Students Look Back On Favorite Required Reading
November 4, 2016
With busy schedules packed with sports, clubs, and homework there never seems to be time for reading anymore, yet teachers always find a way to incorporate it into the curriculum. This gives students a chance to read classic books they may have never found interest in otherwise. Though mandatory books for class are not always a first choice, sometimes those books can become student’s favorite books of all time. Here are a few books that Academy students have ended up loving that were required for school.
Pride and Prejudice (10th Grade), by Jane Austen
Senior and avid book lover, Jenna Wiley, shares her take on a popular book assigned by Linda Nutter in 10th grade.
“I love this book because it’s such a good love story but it’s not like the intense ones in today’s world. It’s more romantic and it shows how sometimes you end up falling in love with the person you least expect to.
My first impression was that I got annoyed by Pride and Prejudice. It’s my mom’s favorite movie so I have seen it a million times and I hated watching it cause I thought it was boring, but now I love watching the movie because it is very similar to the book and it’s so romantic and I love Mr. Darcy.
This was different because it wasn’t like Shakespeare where everyone dies after falling in love, but it’s more romantic and easier to relate to in a way. There are many different aspects to it that change the story throughout. Originally, in the beginning, I hated Darcy because he seemed rude, much like Elizabeth’s view of him. However, throughout the book, you realize the same time Elizabeth does, that Darcy is actually a good guy, they just got off on the wrong foot, and ever since, he has been trying to help her and make it right.”
To Kill a Mockingbird (9th Grade), by Harper Lee
Sophomore, Maria Almendares, looks back at her favorite book from the previous year.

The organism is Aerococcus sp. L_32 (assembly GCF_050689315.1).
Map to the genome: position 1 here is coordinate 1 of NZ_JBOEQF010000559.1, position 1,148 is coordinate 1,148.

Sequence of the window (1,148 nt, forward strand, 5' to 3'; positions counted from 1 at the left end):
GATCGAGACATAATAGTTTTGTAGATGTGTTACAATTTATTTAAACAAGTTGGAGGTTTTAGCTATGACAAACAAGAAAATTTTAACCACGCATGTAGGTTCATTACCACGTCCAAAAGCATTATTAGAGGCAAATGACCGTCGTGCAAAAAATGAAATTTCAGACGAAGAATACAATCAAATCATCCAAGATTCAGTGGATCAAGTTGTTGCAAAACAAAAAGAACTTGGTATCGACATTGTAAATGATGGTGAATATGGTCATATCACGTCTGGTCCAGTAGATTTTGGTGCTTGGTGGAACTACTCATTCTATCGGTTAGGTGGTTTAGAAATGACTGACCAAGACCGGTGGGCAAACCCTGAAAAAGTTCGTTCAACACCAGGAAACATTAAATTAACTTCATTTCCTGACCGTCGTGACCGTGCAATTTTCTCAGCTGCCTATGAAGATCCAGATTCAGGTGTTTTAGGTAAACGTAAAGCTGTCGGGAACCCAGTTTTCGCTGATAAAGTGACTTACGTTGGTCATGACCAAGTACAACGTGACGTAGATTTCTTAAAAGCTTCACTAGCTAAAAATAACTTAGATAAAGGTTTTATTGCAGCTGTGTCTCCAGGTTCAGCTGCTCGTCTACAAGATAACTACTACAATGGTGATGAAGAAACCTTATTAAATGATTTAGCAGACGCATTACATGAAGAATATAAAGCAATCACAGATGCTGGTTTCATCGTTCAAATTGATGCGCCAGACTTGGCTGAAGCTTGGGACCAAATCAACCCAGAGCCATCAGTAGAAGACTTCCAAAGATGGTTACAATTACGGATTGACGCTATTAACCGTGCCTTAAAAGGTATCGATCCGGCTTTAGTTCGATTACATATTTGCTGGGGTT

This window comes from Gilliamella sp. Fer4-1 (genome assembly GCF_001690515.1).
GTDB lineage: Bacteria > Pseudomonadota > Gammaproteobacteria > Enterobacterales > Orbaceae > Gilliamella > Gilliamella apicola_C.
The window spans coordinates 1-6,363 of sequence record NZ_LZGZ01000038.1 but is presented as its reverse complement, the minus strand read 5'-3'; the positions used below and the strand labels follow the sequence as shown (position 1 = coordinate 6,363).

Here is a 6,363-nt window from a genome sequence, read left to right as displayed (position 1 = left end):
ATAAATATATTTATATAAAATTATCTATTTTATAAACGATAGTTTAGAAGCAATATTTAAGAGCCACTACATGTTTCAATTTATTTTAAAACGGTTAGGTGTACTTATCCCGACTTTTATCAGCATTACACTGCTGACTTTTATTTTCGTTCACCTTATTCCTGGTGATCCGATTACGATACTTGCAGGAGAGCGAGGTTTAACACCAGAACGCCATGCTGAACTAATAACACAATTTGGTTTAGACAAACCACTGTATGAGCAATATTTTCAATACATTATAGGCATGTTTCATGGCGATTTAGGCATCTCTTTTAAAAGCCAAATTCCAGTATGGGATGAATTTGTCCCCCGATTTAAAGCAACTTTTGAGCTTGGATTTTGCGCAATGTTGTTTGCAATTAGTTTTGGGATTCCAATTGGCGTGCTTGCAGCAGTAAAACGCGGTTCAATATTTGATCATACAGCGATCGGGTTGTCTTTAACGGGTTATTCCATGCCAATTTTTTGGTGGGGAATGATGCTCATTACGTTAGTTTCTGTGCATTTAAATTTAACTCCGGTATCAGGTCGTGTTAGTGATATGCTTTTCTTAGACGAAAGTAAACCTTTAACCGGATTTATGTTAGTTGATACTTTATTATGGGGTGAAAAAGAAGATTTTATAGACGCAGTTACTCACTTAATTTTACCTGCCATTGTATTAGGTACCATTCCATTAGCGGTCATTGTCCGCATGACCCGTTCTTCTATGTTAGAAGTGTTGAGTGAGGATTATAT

“I liked this book because of the relationship that the narrator has with her dad and with her older brother. I thought it was going to be boring and about hatred and prejudice, and then towards the end I found out it was more about the narrator discovering she was independent. Also, it was about building the relationships between her brother and her father, along with seeing a new realm she hasn’t seen before. Because it is an interesting story it has to do with history and it tell sit in an interesting way and with a unique perspective. My favorite part of the book was the trial scene when Atticus Finch was defending an African American in court who had been accused of rape, the scene was really intense and it was the climax of the story and it kept me wanting to read more.”
And Then There Were None (10th Grade), By Agatha Christie
Senior Teresa Toranzo remembers one of her favorite books that she has read throughout her high school career.
“Sophomore year we had to read And Then There Were None and it has become my favorite book of all time. I have always loved the mystery/thriller genre of books and have always been drawn to those books, so I knew I would at least enjoy it. When I began reading it, I could not believe how amazing of a write Christie is. She perfectly described the setting and characters without making it sound like a child’s book. Now, whenever I see it in my room, I just get these flashbacks of how I view the book, it’s almost like this mini movie quickly runs in my head. I feel like a lot of the books we have to read aren’t as interesting as And Then There Were None because as you get into higher level courses you read, to be frank, boring books, so that complete joy in reading is lost.”